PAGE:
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Abstract

Many nonlinear methods of time series analysis require a minimal number of observations in the hundreds to thousands, which is not always easy to achieve for observations of environmental systems. Eddy Covariance (EC) measurements of the carbon exchange between the atmosphere and vegetation provide a noticeable exception. They are taken at high temporal resolution, typically at 20 Hz. This generates very long time series (many millions of data points) even for short measurement periods, rendering finite size effects unimportant. In this presentation, we investigate high-resolution raw data of 3D wind speed, CO2 concentrations, water vapor and temperature measured at a young forest plantation in Southeast Norway since July 2018. Guiding for the analysis is the gain or added value of the high resolution compared to more aggregated data, i.e. the scaling behavior of nonlinear properties of the time series. We present results of complexity analysis, Tarnopolski diagrams, q-Entropy, Hurst analysis, Empirical Mode Decomposition and Singular System Analysis. This provides detailed insights into the nature of dynamics of carbon fluxes across this system boundary at different temporal scales.

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Abstract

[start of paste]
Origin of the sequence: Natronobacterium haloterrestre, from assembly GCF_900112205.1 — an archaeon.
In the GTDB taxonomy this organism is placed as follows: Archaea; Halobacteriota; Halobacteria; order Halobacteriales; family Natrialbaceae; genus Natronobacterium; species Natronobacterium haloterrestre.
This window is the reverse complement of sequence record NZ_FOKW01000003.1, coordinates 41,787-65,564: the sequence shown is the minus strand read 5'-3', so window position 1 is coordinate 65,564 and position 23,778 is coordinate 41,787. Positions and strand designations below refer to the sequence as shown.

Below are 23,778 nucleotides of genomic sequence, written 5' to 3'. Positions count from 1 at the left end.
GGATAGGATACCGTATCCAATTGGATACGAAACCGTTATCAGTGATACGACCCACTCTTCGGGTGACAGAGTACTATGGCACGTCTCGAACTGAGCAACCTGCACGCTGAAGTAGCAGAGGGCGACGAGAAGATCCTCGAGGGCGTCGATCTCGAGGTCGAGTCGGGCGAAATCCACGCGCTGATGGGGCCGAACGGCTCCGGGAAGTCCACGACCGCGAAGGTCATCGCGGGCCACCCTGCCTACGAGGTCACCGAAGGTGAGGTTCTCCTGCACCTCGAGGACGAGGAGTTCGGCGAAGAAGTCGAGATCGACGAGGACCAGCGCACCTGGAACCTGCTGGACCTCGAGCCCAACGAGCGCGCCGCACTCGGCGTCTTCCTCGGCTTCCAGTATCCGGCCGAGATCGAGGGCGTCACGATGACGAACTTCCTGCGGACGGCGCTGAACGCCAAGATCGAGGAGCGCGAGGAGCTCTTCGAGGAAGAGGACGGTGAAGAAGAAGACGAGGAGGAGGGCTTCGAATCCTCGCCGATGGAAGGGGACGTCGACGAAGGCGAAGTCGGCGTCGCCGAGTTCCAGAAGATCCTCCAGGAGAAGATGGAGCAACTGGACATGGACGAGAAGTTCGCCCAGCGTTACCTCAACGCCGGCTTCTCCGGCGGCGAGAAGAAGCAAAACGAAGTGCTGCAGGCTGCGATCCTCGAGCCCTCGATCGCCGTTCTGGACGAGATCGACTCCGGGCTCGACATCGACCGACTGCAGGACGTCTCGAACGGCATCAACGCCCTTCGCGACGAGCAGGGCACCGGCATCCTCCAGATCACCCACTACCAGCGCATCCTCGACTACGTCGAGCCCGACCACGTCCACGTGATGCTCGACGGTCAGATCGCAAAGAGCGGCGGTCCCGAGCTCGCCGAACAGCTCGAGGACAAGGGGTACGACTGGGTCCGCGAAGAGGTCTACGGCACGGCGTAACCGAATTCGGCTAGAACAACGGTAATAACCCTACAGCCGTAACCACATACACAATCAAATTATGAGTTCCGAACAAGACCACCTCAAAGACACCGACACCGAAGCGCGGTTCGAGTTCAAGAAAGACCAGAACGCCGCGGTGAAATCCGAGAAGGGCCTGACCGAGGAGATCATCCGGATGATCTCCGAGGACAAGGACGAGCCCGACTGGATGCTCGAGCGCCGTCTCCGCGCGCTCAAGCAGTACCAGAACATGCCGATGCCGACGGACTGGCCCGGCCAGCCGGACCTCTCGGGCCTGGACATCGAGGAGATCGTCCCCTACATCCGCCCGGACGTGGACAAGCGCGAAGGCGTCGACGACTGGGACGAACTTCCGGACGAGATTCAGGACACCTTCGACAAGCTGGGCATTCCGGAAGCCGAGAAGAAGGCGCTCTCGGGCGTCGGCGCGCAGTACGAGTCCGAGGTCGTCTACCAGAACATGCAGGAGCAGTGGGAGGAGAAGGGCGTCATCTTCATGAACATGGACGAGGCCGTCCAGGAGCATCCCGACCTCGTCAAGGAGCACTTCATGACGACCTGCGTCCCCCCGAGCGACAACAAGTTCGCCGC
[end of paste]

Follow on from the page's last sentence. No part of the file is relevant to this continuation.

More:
The transmission of pathogens from partially or fully treated wastewater to different water sources are a pervasive risk to public health. To reduce the risk, the integration of source separation, on-site greywater treatment system, and an efficient disposal scheme are the most critical approaches. This study intended to evaluate the removal of nutrient and microbial suspension in the filtration systems used for effluent disposal. The effluent from an on-site greywater treatment plant was loaded into the columns, and the effluent from the columns was monitored for nutrients, total coliform bacteria, Escherichia coli, and Salmonella typhimurium phage 28B (St28B) for one year. Thus, from the range of infiltration systems tested, column-B (15 cm layer of each, Filtralite, fine sand, and till soil) showed the highest removal of total coliforms and E. coli, 3–4 log10 reduction, while the lowest removal observed in column-C (a layer of 25 cm crushed stone and 50 cm till soil), 2–3 log10 reduction. The virus removal efficiency of the columns reduced from 19% to 70% during the simulation of a rainfall event. Moreover, the rise of St28B concentration after rainfall experiment may probably the sign of detachment enhanced by low ionic strength rainwater.